idleness of the rural whites have kept the land owners

comparatively poor; the partial failure of crops and the

unscrupulousness of the negro debtor, engendered by the infamous

exactions of his creditor, have prevented the merchants, as a

class, from prospering as much as might be supposed; and, finally,

the uniform injustice to the laborers induces them to fly to ills

they know not of, rather than bear those they have. It is a

blessing to the negro that the laws do not yet provide for a

detention of the person in the case of debt, or escape would be

shut off entirely; as it is, various influences and circumstances

appertaining to the system in vogue have been used to prevent the

easy flight of those who desire to go, and have detained thousands

of blacks for a time who are fretting to quit the country.



Political oppression has contributed largely to the discontent

which is the prime cause of the exodus. "Bulldozing" is the term

by which all forms of this oppression are known. The native

whites are generally indisposed to confess that the negroes are

quitting the country on account of political injustice and

persecution; even those who freely admit and fitly characterize

the abuses already described seek to deny, or at least belittle,

the political abuses. The fact that a large number of negroes

have emigrated from Madison Parish, Louisiana, where there has

never been any bulldozing, and where the negroes are in full and

undisputed political control, is cited as proof that political

disturbances cut no figure in the case. But the town of Delta, in

Madison Parish, is at once on the river and the terminus of a

railroad that runs back through the interior of the State; thus

Madison Parish would furnish the natural exit for the fugitives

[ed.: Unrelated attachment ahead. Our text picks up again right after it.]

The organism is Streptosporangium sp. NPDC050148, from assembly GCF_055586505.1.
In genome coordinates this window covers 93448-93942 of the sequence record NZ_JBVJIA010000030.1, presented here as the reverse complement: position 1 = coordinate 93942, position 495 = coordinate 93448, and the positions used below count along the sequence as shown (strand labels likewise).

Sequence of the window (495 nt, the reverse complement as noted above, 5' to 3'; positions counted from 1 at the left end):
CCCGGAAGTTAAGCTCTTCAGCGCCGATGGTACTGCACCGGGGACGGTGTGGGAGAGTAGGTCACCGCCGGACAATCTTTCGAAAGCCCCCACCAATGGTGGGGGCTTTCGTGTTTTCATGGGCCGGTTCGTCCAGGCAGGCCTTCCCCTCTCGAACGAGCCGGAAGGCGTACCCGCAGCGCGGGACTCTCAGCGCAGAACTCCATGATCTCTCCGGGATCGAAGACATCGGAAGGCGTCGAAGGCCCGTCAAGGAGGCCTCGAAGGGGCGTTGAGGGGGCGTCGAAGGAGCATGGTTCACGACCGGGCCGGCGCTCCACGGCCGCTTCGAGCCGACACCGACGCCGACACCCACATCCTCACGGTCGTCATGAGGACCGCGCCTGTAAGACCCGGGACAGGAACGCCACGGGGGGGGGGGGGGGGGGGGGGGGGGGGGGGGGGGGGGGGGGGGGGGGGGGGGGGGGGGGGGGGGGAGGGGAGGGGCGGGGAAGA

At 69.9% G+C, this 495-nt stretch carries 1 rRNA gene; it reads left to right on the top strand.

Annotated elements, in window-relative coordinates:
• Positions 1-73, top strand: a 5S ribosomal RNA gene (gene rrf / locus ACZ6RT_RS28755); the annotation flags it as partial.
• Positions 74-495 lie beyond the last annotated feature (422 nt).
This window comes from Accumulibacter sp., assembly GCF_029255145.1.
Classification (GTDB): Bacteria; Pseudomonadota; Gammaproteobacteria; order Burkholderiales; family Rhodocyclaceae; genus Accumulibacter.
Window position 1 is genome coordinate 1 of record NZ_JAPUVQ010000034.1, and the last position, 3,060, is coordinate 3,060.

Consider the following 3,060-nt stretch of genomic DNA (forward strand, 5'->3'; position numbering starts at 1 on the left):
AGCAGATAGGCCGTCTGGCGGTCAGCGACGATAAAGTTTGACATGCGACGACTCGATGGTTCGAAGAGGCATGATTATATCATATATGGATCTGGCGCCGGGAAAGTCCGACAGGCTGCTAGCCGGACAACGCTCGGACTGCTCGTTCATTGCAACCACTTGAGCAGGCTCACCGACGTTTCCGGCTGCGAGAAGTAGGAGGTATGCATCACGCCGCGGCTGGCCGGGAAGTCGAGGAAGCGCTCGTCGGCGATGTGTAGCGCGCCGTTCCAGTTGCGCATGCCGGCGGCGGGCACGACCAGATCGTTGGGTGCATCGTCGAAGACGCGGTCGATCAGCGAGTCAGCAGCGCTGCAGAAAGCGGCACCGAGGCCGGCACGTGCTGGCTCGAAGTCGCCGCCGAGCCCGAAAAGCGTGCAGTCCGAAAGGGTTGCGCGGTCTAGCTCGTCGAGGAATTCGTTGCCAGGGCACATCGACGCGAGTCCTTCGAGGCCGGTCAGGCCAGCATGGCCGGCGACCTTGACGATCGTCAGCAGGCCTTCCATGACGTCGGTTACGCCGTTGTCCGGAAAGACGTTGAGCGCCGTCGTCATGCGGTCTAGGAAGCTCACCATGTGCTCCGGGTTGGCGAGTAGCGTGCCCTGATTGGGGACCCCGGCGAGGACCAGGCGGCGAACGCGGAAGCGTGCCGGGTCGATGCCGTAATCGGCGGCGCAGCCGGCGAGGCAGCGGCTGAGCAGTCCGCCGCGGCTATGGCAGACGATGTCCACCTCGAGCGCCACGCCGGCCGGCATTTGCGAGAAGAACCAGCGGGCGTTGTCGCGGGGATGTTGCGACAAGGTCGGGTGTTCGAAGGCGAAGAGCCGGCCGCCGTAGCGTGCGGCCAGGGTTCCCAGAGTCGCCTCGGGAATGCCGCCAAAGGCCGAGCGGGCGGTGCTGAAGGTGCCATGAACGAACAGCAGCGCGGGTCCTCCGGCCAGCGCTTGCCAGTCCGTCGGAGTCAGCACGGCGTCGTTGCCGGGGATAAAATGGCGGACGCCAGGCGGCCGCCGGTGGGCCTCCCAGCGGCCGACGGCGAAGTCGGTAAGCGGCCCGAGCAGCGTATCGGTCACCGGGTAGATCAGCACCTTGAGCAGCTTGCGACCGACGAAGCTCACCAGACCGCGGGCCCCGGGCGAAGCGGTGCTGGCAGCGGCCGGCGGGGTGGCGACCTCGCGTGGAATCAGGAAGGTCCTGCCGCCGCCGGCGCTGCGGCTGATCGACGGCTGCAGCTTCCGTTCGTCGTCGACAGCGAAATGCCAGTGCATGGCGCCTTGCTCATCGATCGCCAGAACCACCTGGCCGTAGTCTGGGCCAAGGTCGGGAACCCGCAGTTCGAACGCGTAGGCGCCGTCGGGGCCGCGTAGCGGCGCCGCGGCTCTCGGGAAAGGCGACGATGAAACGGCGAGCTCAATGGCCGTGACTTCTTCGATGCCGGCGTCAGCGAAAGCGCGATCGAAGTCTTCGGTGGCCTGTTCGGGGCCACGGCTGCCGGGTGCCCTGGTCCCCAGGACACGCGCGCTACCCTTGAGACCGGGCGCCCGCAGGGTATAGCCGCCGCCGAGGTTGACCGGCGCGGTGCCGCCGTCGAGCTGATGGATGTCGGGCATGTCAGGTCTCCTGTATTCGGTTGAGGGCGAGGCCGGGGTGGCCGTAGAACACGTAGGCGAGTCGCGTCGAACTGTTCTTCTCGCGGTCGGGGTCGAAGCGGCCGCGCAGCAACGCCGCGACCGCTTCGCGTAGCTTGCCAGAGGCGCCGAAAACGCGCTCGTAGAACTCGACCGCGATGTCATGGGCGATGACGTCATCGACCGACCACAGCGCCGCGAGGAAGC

from the adjoining counties, where there have been political

disturbances. It would be just as reasonable to contend that the

plundering of the negroes has had no influence in driving them

away, since many of those who have emigrated were among the most

prosperous of the blacks, as to deny the agency of political

persecution. Families that had been able to accumulate a certain

amount of personal property, in spite of the extortionate

practices, sold their mules, their implements, their cows, their

pigs, their sheep, and their household goods for anything they

would bring,--frequently as low as one sixth of their value,--in

order that they might improve an immediate opportunity to go away;

it is evident that there must have been some cause outside of

extortion in their case. There are candid native whites who do

not deny, but justify, the violent methods which have been

employed to disfranchise the negroes, or compel them to vote under

white dictation, in many parts of Louisiana and Mississippi, on

the ground that the men who pay the taxes should vote them and

control the disbursement of the public moneys. The gentlemen who

advance this argument seem to ignore the fact that the very

Northerner whom they are seeking to convert to "the Mississippi

plan" may himself be a taxpayer in some Northern city, where

public affairs are controlled by a class of voters in every way as

ignorant and irresponsible as the blacks, but where bulldozing has

never yet been suggested as a remedy. For the rest, the evidences

of political oppression are abundant and convincing. The

bulldozers as a class are more impecunious and irresponsible than

the negroes, and, unlike the negroes, they will not work. There

has been more of the "night-riding," the whippings, the mysterious

disappearances, the hangings, and the terrorism comprehended in

the term bulldozing than has been reported by those "abstracts and

brief chronicles of the time," the Southern newspapers, which are

now all of one party, and defer to the ruling sentiment among the

whites. The exodus has wrung from two or three of the more candid

and independent journals, however, a virtual confession of the

fiendish practices of bulldozing in their insistance that these

practices must be abandoned. The non-resident land owners and the